That black plastic membrane under a concrete slab is there for a reason. Join our #StructuralWhyFile to find out why you need a vapour barrier under a concrete slab in Australia.
Why do concrete slabs need black plastic under them? Well, there are some great reasons. Let’s find out why.
Vapor Barriers are Not for Waterproofing
So before we begin I just want to be clear that this session is not about waterproofing concrete slabs and it isn’t about protecting concrete slabs from aggressive soils.
Waterproofing a slab on ground is quite a complex subject. To create a waterproof ground slab you’ll probably need to engage a specialist waterproofing company like Waterstop Solutions in Brisbane.
Vapour barriers are the black (or orange) plastic that builders put under residential house slabs. They do this for two main reasons:
- to prevent moisture from the soil permeating up through a slab and into a house (also known as rising damp); and
- to reduce the amount of water in the wet concrete being sucked up by the dry ground when the concrete is first poured.
How do you install vapour barrier under a slab?
To install a vapour barrier, roll out the roll of black plastic on top of the compacted sand subbase and before placing your slab on ground reinforcement.
A vapour barrier must be installed as follows:
- lap not less than 200mm at all joints.
- tape or seal with a close-fitting sleeve around all service penetrations.
- fully sealed where punctured (unless for service penetrations) with additional polyethylene film and tape.
Waffle slabs require vapour barriers too and here are some photos that show a few waffle slabs with vapour barriers – again before the concrete is poured.
Is a vapour barrier necessary under a concrete slab?
The requirements to have a vapour barrier under a concrete slab come from the NCC – the National Construction Code (Australia) (which is free when you register) and the Australian standard AS2870 for residential footings and slabs (which you have to buy).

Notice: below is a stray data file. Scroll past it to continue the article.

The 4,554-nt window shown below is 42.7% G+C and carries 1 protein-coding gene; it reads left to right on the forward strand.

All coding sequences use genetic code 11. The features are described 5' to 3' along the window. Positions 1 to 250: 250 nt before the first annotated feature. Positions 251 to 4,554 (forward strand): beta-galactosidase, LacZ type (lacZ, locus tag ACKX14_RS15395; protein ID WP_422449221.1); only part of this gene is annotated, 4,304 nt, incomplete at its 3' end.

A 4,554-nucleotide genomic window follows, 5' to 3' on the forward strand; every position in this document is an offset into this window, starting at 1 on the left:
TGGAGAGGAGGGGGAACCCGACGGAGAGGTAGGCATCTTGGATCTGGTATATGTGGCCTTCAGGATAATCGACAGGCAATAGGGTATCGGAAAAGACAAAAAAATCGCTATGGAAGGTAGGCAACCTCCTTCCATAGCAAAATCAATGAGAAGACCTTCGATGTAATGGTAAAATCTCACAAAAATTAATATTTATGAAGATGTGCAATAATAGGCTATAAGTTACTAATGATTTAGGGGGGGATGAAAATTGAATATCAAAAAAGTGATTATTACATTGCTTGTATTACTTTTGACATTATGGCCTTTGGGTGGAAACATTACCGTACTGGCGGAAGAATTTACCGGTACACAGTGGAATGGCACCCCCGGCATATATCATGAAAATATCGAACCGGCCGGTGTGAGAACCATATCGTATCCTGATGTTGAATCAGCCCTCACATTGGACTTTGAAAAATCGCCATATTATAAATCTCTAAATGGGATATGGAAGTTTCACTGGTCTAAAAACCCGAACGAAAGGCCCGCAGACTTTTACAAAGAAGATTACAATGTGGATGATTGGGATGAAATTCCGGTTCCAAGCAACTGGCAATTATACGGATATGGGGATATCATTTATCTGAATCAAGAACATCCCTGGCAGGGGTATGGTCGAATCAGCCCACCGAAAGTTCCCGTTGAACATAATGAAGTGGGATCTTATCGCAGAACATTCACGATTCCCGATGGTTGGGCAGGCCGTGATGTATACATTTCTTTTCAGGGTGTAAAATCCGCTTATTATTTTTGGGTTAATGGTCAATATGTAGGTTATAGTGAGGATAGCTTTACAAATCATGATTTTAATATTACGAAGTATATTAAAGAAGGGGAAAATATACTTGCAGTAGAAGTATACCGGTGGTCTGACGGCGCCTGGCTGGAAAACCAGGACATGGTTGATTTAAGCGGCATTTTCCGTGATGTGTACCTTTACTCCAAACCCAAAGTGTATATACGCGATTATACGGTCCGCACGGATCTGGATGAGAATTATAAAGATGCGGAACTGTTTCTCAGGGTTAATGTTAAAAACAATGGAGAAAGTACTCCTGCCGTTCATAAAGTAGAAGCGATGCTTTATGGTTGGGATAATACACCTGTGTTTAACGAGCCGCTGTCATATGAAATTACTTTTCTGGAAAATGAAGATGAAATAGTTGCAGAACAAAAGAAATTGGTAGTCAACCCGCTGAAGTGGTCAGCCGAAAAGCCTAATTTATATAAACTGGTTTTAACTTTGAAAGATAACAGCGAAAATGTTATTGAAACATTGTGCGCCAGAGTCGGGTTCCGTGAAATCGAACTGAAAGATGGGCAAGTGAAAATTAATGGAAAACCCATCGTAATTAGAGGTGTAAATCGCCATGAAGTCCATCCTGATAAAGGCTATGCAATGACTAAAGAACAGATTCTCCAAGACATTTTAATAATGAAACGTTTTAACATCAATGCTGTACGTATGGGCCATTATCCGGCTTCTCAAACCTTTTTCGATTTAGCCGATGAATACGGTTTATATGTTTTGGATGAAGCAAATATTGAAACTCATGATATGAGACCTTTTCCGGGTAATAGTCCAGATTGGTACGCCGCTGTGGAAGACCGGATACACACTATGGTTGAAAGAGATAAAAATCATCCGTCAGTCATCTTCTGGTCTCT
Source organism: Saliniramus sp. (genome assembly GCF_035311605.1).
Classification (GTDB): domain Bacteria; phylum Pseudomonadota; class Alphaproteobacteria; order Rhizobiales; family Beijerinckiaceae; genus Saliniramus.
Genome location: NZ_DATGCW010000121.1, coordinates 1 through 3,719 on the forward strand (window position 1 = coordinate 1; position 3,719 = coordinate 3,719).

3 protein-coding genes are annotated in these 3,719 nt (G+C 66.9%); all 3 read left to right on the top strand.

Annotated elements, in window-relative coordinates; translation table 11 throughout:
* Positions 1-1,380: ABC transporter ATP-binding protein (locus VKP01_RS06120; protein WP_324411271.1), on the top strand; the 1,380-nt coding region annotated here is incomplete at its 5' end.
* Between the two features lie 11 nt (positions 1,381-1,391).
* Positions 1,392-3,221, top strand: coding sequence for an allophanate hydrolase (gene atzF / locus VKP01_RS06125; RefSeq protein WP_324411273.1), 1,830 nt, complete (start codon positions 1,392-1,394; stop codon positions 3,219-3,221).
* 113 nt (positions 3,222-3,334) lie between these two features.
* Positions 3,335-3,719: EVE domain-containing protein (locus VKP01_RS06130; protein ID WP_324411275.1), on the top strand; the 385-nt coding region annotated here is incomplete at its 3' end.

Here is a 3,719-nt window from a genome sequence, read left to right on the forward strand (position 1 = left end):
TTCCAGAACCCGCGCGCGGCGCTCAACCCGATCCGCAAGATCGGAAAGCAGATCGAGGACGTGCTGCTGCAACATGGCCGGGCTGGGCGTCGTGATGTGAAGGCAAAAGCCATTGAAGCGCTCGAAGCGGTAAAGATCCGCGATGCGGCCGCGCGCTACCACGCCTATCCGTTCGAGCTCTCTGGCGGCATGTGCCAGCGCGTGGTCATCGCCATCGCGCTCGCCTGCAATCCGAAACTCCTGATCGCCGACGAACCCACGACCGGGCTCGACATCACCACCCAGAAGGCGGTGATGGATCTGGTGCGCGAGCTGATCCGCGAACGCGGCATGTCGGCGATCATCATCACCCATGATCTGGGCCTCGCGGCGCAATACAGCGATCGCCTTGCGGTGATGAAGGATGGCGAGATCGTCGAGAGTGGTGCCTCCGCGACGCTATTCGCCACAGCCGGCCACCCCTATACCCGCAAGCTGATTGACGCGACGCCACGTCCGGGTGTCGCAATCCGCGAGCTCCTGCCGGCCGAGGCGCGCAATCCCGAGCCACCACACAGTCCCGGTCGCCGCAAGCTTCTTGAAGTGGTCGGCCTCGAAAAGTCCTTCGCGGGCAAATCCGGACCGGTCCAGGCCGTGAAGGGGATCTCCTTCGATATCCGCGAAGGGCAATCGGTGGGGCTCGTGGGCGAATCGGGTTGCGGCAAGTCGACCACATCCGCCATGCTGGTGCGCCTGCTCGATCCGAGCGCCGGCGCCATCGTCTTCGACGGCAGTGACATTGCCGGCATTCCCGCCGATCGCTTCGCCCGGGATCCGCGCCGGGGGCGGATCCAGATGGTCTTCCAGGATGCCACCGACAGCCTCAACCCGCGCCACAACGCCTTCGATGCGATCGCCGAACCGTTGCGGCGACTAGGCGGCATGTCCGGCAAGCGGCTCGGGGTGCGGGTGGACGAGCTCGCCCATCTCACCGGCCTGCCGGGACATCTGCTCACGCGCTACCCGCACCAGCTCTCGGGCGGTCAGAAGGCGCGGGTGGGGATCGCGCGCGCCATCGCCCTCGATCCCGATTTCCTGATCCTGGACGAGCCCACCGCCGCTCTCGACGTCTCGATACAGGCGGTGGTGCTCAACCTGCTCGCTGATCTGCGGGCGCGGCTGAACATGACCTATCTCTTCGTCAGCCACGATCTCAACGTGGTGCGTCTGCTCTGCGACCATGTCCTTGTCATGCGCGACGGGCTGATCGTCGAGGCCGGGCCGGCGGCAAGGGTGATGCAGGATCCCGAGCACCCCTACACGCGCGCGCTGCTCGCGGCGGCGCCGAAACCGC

So yes, a vapour barrier is required under a concrete slab for a Class 1 building (a dwelling) and for Class 10 (eg a garage) where the slab is continuous with the dwelling.
In New South Wales, Clause 184.108.40.206 of the National Construction Code requires the damp-proofing membrane to be 0.2mm polyethylene HIGH impact resistance and branded continuously “AS 2870 Concrete underlay, 0.2 mm High impact resistance”.
There is no excuse not to comply and we join the call for ALL certifiers to be checking that the damp-proof membrane complies with the current requirements of the NCC (and AS2870).
Do you need a vapour barrier under a shed slab?
No. You don’t “need” a vapour membrane under a shed concrete slab but it is still a good idea to install one.
In fact, most professional shed slab builders will install a polyethylene membrane under a shed concrete slab even if it is not specified.
The reason is that the vapour barrier stops moisture from the wet concrete escaping into the ground under the concrete. This creates a stronger concrete shed slab and when you’re a professional concreter you want your customers to have the best concrete slab you can pour for them.
How is a Vapour Membrane Shown on Engineering Drawings?
When we call vapour barrier in our drawings we call it up as 0.2mm thick polyethylene membrane. We show it on top of a 50mm layer of compacted sand to make it easy for the builder to have the underside of the slab nice and flat.
For a full set of sample engineers drawings have a look at this page:
Figure 220.127.116.11 of the NCC shows clearly that the vapour barrier should lap up the outside edges of the slab:
Where can You Buy Vapour Barrier?
If you need to buy vapour barrier you can get it from your local hardware store such Grunt Black 200um Heavy Duty Builders Film – which is an extra heavy-duty builders plastic.